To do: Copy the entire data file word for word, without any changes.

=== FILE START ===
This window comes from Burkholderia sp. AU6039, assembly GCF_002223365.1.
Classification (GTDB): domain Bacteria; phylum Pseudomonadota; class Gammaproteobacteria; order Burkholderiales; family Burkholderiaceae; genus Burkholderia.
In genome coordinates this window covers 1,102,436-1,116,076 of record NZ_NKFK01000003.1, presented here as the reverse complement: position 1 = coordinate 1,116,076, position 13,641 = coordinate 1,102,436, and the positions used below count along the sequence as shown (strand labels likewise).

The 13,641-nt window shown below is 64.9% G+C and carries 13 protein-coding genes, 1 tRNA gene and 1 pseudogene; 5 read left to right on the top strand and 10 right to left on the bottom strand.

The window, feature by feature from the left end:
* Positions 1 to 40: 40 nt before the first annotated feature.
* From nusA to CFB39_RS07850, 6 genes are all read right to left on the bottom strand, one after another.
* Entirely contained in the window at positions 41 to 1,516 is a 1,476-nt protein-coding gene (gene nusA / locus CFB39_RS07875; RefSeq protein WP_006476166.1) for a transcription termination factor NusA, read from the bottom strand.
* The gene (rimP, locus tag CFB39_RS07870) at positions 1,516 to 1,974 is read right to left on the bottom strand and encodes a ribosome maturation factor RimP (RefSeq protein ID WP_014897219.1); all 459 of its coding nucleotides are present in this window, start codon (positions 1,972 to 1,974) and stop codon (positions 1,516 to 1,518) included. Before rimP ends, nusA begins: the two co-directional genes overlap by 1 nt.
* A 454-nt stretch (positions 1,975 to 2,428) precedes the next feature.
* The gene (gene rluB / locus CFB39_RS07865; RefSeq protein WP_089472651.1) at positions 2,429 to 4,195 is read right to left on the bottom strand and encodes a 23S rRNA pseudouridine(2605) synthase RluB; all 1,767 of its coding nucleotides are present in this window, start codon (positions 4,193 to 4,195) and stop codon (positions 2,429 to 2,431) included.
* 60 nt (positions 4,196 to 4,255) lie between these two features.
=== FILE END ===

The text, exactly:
This window comes from Burkholderia sp. AU6039, assembly GCF_002223365.1.
Classification (GTDB): domain Bacteria; phylum Pseudomonadota; class Gammaproteobacteria; order Burkholderiales; family Burkholderiaceae; genus Burkholderia.
In genome coordinates this window covers 1,102,436-1,116,076 of record NZ_NKFK01000003.1, presented here as the reverse complement: position 1 = coordinate 1,116,076, position 13,641 = coordinate 1,102,436, and the positions used below count along the sequence as shown (strand labels likewise).

The 13,641-nt window shown below is 64.9% G+C and carries 13 protein-coding genes, 1 tRNA gene and 1 pseudogene; 5 read left to right on the top strand and 10 right to left on the bottom strand.

The window, feature by feature from the left end:
* Positions 1 to 40: 40 nt before the first annotated feature.
* From nusA to CFB39_RS07850, 6 genes are all read right to left on the bottom strand, one after another.
* Entirely contained in the window at positions 41 to 1,516 is a 1,476-nt protein-coding gene (gene nusA / locus CFB39_RS07875; RefSeq protein WP_006476166.1) for a transcription termination factor NusA, read from the bottom strand.
* The gene (rimP, locus tag CFB39_RS07870) at positions 1,516 to 1,974 is read right to left on the bottom strand and encodes a ribosome maturation factor RimP (RefSeq protein ID WP_014897219.1); all 459 of its coding nucleotides are present in this window, start codon (positions 1,972 to 1,974) and stop codon (positions 1,516 to 1,518) included. Before rimP ends, nusA begins: the two co-directional genes overlap by 1 nt.
* A 454-nt stretch (positions 1,975 to 2,428) precedes the next feature.
* The gene (gene rluB / locus CFB39_RS07865; RefSeq protein WP_089472651.1) at positions 2,429 to 4,195 is read right to left on the bottom strand and encodes a 23S rRNA pseudouridine(2605) synthase RluB; all 1,767 of its coding nucleotides are present in this window, start codon (positions 4,193 to 4,195) and stop codon (positions 2,429 to 2,431) included.
* 60 nt (positions 4,196 to 4,255) lie between these two features.